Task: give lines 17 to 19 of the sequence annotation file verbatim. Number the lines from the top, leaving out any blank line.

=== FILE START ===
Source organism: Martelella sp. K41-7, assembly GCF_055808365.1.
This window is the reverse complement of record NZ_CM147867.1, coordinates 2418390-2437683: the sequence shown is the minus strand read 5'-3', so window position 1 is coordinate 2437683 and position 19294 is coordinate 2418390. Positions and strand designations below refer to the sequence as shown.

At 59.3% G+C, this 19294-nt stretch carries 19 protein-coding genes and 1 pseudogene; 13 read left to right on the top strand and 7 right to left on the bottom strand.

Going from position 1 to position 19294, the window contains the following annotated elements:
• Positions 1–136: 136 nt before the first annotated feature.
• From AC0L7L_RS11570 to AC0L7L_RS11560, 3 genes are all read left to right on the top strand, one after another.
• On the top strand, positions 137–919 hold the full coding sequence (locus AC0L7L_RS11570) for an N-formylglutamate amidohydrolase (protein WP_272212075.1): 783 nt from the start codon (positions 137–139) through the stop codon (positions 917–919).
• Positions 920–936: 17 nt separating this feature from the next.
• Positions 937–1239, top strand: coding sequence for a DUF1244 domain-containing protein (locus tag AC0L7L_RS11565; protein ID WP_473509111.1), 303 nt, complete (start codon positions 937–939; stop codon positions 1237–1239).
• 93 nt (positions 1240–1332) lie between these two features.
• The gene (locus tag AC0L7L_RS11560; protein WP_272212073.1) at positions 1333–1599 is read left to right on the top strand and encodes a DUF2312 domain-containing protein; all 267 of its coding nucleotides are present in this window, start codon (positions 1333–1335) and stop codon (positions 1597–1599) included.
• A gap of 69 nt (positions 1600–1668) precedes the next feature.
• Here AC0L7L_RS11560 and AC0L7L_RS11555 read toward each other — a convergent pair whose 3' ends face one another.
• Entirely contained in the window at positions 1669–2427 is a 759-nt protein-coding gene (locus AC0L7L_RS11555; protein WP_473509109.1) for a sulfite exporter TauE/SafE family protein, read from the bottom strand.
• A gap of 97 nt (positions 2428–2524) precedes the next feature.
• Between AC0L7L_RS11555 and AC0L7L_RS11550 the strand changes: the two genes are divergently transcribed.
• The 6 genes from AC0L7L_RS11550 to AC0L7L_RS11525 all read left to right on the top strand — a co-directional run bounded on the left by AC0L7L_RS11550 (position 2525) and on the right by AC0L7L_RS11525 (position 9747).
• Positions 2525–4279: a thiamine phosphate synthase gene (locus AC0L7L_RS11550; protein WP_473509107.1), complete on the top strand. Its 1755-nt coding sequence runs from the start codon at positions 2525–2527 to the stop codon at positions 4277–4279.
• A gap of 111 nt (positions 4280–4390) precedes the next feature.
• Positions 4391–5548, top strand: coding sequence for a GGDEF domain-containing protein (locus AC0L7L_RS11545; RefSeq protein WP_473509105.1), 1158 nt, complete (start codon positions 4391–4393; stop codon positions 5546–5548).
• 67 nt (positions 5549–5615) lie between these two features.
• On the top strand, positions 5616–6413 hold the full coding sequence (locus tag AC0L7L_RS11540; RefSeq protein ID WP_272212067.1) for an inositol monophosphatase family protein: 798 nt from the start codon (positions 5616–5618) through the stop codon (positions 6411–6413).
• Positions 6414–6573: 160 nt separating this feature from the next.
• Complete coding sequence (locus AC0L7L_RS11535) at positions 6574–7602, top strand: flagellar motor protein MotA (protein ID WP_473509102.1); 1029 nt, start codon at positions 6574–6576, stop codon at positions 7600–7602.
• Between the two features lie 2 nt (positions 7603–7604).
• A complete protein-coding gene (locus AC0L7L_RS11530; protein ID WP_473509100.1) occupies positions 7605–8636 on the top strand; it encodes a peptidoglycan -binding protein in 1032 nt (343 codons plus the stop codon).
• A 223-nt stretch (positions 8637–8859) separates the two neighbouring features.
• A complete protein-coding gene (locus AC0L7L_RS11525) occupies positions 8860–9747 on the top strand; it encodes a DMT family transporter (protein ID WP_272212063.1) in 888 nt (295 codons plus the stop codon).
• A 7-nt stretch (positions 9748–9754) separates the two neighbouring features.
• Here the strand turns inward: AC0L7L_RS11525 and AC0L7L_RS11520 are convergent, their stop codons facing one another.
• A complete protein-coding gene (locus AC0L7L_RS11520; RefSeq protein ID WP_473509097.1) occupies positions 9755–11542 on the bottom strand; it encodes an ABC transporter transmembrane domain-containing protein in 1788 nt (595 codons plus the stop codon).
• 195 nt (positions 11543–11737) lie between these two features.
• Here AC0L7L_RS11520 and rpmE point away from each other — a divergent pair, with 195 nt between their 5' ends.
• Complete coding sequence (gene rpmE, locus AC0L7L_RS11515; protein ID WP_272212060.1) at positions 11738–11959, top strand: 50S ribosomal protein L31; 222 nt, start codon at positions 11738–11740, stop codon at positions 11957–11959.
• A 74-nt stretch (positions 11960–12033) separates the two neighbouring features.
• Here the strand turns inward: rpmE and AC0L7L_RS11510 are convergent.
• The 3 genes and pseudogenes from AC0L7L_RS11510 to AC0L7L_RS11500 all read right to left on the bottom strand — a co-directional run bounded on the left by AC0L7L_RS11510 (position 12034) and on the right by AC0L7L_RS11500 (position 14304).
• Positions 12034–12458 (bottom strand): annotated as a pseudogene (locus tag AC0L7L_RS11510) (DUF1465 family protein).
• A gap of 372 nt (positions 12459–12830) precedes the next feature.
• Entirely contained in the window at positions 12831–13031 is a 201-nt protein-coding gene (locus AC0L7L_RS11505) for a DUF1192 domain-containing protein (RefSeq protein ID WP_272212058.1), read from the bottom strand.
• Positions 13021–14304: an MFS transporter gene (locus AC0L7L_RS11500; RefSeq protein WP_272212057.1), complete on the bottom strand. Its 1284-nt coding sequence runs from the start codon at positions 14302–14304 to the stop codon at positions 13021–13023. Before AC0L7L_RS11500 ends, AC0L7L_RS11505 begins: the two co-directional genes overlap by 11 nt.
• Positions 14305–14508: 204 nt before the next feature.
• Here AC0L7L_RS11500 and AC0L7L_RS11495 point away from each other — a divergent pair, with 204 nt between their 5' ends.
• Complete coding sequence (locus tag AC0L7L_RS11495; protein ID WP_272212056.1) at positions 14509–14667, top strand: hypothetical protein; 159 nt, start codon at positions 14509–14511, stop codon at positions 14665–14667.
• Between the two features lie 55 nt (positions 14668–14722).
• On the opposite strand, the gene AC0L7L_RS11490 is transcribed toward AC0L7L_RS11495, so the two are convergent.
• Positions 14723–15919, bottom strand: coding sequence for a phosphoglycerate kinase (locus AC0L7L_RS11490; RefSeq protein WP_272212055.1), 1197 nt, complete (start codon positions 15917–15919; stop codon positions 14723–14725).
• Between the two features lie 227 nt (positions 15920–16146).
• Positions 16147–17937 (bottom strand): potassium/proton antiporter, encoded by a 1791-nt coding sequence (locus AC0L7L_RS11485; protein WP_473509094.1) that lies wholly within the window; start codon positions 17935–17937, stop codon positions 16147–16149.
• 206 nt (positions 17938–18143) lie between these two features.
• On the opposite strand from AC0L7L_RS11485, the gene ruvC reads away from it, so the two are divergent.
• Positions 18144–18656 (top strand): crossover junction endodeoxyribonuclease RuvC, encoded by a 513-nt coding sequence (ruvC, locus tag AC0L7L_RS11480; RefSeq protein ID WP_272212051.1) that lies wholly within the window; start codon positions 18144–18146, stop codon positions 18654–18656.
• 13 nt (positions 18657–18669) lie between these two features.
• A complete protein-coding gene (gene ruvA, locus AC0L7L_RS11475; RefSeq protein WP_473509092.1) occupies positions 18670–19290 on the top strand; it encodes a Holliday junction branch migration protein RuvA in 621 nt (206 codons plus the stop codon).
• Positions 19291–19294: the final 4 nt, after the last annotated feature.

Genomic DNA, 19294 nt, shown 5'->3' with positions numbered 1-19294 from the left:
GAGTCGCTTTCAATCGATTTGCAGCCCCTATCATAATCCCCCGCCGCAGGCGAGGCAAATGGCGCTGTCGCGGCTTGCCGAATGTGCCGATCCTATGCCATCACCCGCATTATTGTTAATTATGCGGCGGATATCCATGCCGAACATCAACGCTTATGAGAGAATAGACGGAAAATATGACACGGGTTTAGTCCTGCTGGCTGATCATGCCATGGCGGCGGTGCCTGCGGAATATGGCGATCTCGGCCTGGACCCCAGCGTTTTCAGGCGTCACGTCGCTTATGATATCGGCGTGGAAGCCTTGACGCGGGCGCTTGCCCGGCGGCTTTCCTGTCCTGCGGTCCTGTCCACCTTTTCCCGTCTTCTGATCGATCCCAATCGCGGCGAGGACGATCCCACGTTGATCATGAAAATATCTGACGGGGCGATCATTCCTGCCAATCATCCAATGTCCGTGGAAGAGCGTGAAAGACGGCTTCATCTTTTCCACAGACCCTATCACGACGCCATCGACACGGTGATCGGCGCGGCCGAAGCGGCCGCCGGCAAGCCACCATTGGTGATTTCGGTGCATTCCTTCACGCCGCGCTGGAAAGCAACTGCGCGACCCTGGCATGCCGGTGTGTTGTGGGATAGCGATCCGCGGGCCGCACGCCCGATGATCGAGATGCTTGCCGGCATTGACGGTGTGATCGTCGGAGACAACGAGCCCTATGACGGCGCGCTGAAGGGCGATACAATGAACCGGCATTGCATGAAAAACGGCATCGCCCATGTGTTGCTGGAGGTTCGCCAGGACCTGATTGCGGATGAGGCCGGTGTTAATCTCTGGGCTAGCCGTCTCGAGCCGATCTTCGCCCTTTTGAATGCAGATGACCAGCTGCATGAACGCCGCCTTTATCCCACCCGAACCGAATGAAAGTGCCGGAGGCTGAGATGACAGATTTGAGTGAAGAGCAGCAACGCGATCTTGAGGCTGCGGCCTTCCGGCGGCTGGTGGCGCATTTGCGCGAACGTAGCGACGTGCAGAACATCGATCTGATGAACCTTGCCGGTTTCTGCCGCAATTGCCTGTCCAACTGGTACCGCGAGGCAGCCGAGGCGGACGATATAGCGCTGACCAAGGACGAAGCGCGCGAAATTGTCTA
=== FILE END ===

• The 6 genes from AC0L7L_RS11550 to AC0L7L_RS11525 all read left to right on the top strand — a co-directional run bounded on the left by AC0L7L_RS11550 (position 2525) and on the right by AC0L7L_RS11525 (position 9747).
• Positions 2525–4279: a thiamine phosphate synthase gene (locus AC0L7L_RS11550; protein WP_473509107.1), complete on the top strand. Its 1755-nt coding sequence runs from the start codon at positions 2525–2527 to the stop codon at positions 4277–4279.
• A gap of 111 nt (positions 4280–4390) precedes the next feature.